Three money launderers have been sentenced after £5.1 million in “dirty cash” was found under beds, in cupboards and dumped on the floor of a flat.
The money, the Met’s largest single cash seizure, was discovered when lockdown stopped it being taken out of the country.
It was found when undercover officers swooped on Ruslan Shamsutdinov, 36, as he struggled to put heavy bags into a car outside the luxury Porteus Apartments last June.
The holdalls contained cash linked to Sergejs Auzins, 46, a Russian middleman working for gun and drugs syndicates across London.
Officers raided the gated mews and recovered £5,082,000 that at least 10 gangs had been unable to clean due to lockdown restrictions, Harrow crown court heard.
Detective Superintendent Jason Prins said his team accidentally stumbled across the Fulham flat during a long-running operation into firearms and Class A drugs supply.
He said: “This is the largest ever single cash seizure by the Met and I believe one of the largest ever nationally.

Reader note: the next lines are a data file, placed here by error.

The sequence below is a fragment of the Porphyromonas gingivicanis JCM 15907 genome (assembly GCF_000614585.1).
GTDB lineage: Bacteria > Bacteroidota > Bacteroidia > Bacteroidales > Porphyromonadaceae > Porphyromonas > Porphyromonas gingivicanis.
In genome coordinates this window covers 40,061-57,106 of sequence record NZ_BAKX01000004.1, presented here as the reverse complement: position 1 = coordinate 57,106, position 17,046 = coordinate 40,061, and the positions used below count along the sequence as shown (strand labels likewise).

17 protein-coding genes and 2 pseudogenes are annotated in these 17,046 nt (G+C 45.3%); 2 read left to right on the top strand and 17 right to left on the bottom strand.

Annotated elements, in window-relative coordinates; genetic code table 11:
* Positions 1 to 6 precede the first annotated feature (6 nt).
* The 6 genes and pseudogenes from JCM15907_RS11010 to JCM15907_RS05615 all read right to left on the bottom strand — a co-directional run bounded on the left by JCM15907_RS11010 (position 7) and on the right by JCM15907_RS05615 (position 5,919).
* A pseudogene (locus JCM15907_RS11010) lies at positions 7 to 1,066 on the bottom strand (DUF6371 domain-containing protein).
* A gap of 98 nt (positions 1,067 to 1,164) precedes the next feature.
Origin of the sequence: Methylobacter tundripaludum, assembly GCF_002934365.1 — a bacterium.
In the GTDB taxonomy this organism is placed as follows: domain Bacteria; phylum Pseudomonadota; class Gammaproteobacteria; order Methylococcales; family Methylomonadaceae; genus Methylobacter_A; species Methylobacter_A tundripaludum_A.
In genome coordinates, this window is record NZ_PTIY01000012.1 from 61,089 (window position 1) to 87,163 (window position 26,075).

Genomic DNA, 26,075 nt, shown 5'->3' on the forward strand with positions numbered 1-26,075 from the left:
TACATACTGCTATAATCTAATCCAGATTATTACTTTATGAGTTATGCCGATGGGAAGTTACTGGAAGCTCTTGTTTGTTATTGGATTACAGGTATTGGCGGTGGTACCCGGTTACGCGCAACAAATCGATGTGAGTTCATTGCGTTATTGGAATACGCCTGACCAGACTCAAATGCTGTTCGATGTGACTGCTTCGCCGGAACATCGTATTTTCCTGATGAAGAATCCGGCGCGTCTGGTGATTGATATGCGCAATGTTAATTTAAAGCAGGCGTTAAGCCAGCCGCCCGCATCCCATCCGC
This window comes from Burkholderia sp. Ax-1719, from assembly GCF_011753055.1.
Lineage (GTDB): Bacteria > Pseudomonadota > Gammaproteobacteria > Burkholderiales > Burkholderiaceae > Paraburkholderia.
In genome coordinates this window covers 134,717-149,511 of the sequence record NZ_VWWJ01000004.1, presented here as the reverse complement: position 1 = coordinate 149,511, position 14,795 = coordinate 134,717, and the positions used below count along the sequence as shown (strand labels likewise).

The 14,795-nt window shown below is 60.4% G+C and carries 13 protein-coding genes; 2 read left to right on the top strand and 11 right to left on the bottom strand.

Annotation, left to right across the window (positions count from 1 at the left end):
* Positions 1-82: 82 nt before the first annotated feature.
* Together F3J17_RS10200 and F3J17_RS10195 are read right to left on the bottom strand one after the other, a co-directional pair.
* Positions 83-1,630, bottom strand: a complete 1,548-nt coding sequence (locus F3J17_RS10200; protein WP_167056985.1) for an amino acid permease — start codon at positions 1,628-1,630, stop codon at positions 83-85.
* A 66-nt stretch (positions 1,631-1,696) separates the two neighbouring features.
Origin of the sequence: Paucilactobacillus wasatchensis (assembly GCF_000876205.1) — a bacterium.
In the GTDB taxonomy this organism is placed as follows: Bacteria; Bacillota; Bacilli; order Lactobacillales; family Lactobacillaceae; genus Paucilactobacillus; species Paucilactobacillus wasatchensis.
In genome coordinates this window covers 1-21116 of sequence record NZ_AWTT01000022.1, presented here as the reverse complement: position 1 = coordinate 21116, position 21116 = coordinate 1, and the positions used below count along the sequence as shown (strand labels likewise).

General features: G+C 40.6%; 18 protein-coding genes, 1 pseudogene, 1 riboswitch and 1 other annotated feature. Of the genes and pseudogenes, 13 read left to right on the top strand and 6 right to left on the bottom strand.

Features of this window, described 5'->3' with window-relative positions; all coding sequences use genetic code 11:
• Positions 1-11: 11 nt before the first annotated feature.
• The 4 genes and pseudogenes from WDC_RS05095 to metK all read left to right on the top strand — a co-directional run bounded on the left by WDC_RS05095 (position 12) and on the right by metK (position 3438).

“In the flat, there was money everywhere you went — under the beds, in cupboards and on the floor. They couldn’t even hide it. It was a money laundering hub for a number of crime groups.”
A further €39,000 and £8,000 was discovered at Uzbekistan national Shamsutdinov’s home in Glenister Road, Hackney.
Five weeks later, detectives observed their accomplice, Serwan Ahmadi, 35, handing over a bag to a fourth suspect in north London.
Within hours, Met Specialist Crime officers arrested Ahmadi in Victoria Road, Edmonton, along with £59,980.
A search of the Iranian’s home in nearby Pycroft Way uncovered £198,600.
The following day, July 15, 2020, Auzins was detained at his house in Windward Road, Rochester, where another £14,435 was seized — bringing the total to nearly £5.4 million.
Det Supt Prins added: “Covid had really exacerbated their problem of how to get rid of money.”
On Friday, Shamsutdinov was jailed for three years and nine months, Auzins, three years and four months, and Ahmadi, received a suspended sentence after pleading guilty to conspiracy to conceal and disguise criminal property.
The seized cash will eventually fund Met and Home Office operations to tackle violent crime.
Astonishingly, Det Supt Prins said of the Fulham apartment believed to be worth £900,000: “We still haven’t established who actually owns it.
“Organised crime is motivated by money and is one of the biggest causes of violence on our streets. Tackling this violence is our main priority.”